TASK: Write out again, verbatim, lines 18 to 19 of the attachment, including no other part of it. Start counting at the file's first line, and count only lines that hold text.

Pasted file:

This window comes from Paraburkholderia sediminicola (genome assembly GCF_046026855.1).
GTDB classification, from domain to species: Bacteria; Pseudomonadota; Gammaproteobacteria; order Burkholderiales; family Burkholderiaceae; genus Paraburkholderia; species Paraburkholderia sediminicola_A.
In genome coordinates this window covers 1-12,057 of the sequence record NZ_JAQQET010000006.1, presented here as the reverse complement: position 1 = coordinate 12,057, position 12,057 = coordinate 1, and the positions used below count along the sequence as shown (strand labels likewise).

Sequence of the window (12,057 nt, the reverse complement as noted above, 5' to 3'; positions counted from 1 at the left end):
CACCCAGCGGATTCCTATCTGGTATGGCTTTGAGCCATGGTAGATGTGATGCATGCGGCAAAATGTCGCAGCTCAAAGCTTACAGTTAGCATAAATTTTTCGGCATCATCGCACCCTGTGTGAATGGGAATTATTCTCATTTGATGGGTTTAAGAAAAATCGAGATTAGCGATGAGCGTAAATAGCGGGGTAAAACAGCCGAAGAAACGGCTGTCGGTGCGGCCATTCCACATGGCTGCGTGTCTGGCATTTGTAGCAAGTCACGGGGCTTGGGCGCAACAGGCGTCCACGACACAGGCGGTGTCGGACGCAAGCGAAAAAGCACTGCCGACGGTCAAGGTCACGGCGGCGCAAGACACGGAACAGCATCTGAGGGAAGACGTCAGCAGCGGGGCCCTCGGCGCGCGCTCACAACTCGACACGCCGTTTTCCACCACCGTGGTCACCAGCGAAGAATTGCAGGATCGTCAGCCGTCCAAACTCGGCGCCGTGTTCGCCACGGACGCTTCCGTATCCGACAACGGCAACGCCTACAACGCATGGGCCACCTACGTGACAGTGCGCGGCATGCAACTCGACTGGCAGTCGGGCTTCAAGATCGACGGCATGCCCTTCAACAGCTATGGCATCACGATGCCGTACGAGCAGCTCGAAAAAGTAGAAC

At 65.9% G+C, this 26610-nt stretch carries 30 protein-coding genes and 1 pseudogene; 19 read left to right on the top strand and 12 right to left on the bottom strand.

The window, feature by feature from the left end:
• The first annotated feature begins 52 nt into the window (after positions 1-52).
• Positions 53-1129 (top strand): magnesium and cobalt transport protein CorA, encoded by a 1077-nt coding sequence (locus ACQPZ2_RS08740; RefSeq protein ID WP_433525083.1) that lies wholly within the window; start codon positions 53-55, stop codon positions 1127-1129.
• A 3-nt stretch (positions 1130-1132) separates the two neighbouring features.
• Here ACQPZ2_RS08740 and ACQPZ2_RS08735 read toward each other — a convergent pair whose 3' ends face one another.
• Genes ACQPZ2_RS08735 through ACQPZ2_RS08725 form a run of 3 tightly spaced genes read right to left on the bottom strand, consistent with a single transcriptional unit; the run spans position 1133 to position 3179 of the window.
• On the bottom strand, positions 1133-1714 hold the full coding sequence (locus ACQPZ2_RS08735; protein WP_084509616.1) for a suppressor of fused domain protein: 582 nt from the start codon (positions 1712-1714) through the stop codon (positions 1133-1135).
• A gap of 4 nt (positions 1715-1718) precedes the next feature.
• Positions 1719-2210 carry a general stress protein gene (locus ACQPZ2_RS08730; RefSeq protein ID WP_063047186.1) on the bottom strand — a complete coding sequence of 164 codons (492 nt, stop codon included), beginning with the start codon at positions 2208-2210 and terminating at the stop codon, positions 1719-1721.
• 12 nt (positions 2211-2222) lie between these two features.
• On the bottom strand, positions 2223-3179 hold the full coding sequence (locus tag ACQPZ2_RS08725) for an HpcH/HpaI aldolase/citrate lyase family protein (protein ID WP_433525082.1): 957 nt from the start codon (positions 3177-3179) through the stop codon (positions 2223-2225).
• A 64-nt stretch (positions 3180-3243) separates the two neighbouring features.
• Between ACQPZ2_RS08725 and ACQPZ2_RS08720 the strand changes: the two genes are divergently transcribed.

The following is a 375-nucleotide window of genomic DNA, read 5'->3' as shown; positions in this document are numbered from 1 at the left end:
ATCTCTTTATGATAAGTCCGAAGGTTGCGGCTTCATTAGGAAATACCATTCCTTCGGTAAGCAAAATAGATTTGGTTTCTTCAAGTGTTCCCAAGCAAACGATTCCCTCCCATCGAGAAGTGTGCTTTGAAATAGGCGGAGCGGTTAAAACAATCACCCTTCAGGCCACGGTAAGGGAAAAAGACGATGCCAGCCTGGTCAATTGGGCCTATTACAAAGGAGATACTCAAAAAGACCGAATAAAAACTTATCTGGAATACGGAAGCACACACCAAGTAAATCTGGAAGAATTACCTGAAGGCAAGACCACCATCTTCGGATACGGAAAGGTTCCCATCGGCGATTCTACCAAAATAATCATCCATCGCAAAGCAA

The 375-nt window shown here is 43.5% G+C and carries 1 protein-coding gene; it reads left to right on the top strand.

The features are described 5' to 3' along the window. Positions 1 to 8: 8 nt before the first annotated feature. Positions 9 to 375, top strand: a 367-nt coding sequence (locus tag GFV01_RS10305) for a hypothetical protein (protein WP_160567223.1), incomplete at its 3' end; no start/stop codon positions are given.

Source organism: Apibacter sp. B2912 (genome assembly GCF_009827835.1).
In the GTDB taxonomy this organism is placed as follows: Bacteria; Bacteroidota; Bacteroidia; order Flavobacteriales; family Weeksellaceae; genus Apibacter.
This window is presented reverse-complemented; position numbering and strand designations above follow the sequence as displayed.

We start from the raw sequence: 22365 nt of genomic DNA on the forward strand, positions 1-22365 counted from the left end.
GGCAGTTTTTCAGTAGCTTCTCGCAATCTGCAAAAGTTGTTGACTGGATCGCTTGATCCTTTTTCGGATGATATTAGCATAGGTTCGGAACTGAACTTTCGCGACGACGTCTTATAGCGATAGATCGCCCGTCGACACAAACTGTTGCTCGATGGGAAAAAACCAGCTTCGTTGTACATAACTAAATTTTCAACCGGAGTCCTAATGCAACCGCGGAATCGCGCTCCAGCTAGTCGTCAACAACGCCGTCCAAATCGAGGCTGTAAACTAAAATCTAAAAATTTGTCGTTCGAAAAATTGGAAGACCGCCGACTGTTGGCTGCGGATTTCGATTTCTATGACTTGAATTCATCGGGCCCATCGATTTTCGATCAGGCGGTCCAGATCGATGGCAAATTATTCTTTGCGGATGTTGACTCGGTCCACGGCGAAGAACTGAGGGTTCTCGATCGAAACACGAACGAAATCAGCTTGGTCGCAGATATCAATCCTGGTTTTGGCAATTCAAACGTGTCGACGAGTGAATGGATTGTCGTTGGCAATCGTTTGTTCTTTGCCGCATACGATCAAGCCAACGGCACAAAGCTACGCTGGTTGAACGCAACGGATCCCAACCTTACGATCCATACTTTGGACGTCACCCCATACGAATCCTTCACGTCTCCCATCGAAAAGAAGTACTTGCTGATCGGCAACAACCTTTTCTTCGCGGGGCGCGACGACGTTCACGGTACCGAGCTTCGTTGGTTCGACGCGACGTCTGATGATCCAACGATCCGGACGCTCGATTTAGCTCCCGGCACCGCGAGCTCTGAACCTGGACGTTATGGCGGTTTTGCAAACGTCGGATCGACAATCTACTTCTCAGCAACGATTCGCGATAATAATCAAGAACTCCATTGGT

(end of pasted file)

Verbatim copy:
• A 64-nt stretch (positions 3180-3243) separates the two neighbouring features.
• Between ACQPZ2_RS08725 and ACQPZ2_RS08720 the strand changes: the two genes are divergently transcribed.